How can I push a local Git branch to a remote with a different name easily?

I've been wondering if there's an easy way to push and pull a local branch with a remote branch with a different name without always specifying both names.

For example:

$ git clone myrepo.git
$ git checkout -b newb
$ ...
$ git commit -m "Some change"
$ git push origin newb:remote_branch_name

Now if someone updates remote_branch_name, I can:

$ git pull

And everything is merged / fast-forwarded. However, if I make changes in my local "newb", I can't:

$ git push

Instead, I have to:

% git push origin newb:remote_branch_name

Seems a little silly. If git-pull uses git-config branch.newb.merge to determine where to pull from, why couldn't git-push have a similar config option? Is there a nice shortcut for this or should I just continue the long way?

Answers


Sure. Just set your push.default to upstream to push branches to their upstreams (which is the same that pull will pull from, defined by branch.newb.merge), rather than pushing branches to ones matching in name (which is the default setting for push.default, matching).

git config push.default upstream

Note that this used to be called tracking not upstream before Git 1.7.4.2, so if you're using an older version of Git, use tracking instead. The push.default option was added in Git 1.6.4, so if you're on an older version than that, you won't have this option at all and will need to explicitly specify the branch to push to.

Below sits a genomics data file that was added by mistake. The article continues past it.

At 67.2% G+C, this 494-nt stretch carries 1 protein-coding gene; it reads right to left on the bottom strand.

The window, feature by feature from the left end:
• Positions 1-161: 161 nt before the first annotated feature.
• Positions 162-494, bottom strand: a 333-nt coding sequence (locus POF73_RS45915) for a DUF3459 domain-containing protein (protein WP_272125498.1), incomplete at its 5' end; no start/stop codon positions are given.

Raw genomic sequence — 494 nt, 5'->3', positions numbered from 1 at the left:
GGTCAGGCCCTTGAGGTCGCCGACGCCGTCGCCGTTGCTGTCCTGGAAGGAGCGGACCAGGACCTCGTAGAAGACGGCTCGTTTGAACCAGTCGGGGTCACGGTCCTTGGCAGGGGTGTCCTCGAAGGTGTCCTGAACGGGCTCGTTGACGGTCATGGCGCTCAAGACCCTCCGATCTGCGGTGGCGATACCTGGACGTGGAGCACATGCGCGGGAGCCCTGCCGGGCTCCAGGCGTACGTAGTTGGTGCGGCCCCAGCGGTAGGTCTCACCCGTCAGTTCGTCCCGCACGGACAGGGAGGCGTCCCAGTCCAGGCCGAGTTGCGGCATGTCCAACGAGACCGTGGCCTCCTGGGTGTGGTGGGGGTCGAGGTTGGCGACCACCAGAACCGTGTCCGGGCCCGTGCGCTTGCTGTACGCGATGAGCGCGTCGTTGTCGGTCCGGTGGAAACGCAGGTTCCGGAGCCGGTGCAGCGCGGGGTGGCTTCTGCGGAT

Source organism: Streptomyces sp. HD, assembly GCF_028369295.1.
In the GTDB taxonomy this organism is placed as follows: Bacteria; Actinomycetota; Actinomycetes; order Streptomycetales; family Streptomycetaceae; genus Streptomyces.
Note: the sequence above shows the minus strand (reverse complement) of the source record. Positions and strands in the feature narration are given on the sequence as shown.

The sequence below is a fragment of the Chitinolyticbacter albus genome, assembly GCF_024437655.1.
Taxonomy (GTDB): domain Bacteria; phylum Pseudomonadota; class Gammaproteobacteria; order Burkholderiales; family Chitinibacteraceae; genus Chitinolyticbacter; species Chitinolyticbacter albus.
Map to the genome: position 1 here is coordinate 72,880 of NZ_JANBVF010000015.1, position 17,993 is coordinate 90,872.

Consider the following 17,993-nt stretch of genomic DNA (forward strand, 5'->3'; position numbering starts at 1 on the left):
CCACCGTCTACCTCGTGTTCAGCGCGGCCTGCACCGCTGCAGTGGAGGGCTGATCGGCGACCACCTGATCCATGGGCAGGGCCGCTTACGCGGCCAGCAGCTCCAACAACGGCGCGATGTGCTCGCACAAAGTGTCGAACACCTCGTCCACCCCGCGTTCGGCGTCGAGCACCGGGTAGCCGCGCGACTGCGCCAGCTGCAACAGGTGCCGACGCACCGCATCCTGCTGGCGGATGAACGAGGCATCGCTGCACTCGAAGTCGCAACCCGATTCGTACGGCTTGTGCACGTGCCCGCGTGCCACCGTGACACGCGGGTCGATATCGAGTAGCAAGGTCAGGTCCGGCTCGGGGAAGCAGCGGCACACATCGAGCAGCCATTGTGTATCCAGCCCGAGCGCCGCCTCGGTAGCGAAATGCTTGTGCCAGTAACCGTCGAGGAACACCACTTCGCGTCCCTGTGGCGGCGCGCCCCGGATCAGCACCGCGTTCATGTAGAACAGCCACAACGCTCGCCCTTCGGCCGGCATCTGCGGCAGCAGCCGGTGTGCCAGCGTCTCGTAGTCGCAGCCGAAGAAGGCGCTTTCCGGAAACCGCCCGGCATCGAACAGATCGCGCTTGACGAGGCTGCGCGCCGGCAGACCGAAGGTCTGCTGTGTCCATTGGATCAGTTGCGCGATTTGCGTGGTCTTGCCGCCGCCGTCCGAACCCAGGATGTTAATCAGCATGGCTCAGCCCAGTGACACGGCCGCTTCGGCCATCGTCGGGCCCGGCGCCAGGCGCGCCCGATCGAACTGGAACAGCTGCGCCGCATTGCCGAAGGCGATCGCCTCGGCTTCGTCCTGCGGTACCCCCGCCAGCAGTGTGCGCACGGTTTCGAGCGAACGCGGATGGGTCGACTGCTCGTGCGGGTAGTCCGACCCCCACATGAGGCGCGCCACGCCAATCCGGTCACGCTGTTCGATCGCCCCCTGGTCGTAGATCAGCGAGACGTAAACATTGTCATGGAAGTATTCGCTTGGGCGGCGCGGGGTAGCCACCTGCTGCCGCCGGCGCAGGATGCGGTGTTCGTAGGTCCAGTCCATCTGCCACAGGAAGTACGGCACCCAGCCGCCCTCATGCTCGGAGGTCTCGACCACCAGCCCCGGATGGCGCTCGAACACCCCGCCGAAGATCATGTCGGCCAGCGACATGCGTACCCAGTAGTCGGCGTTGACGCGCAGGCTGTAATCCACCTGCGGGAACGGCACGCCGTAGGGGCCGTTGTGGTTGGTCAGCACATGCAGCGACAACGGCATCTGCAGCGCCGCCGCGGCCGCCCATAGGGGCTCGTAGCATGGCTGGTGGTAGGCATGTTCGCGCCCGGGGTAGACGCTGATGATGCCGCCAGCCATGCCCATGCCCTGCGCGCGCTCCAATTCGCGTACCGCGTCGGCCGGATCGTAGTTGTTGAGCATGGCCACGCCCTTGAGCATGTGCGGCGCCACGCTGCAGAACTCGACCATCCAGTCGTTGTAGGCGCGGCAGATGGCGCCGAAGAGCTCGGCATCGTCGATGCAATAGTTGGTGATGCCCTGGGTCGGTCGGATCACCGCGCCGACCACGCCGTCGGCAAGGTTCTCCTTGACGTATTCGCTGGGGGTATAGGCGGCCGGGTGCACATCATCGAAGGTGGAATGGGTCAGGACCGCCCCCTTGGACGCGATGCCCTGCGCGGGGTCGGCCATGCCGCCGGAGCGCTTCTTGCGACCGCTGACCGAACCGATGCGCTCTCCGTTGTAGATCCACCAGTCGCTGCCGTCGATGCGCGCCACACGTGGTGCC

When you do the initial push add the -u parameter:

git push -u origin my_branch:remote_branch

Subsequent pushes will go where you want.

EDIT:

As per the comment, that only sets up pull.

git branch --set-upstream

should do it.


The command by Adam is now deprecated. You can use:

git branch --set-upstream-to origin/my_remote_branch my_local_branch

to set the upstream branch of my_local_branch to origin/my_remote_branch.


Here's the process that has worked for me.

git clone original-repo-url
git remote rename origin upstream
git remote add origin new-repo-url

Now your new repo will be ‘origin’ and the original repo is ‘upstream’. Confirm it by running git remote -v. (Side note: Upstream is used to fetch from the original repo - in order to keep your local copy in sync with the project you want to contribute to - and origin is used to pull and push since you can contribute to your own repo).

git push origin master

Now your new remote repo's master (on Github) will be in-sync with the original master, but it won't have any of the feature branches.

git rebase upstream/branch-name
git push origin master

Rebase is a smart merge. Then push to master again and you’ll see the selected feature branch as master on the new repo.

Optional:

git remote rm upstream
git remote add upstream new-repo-url

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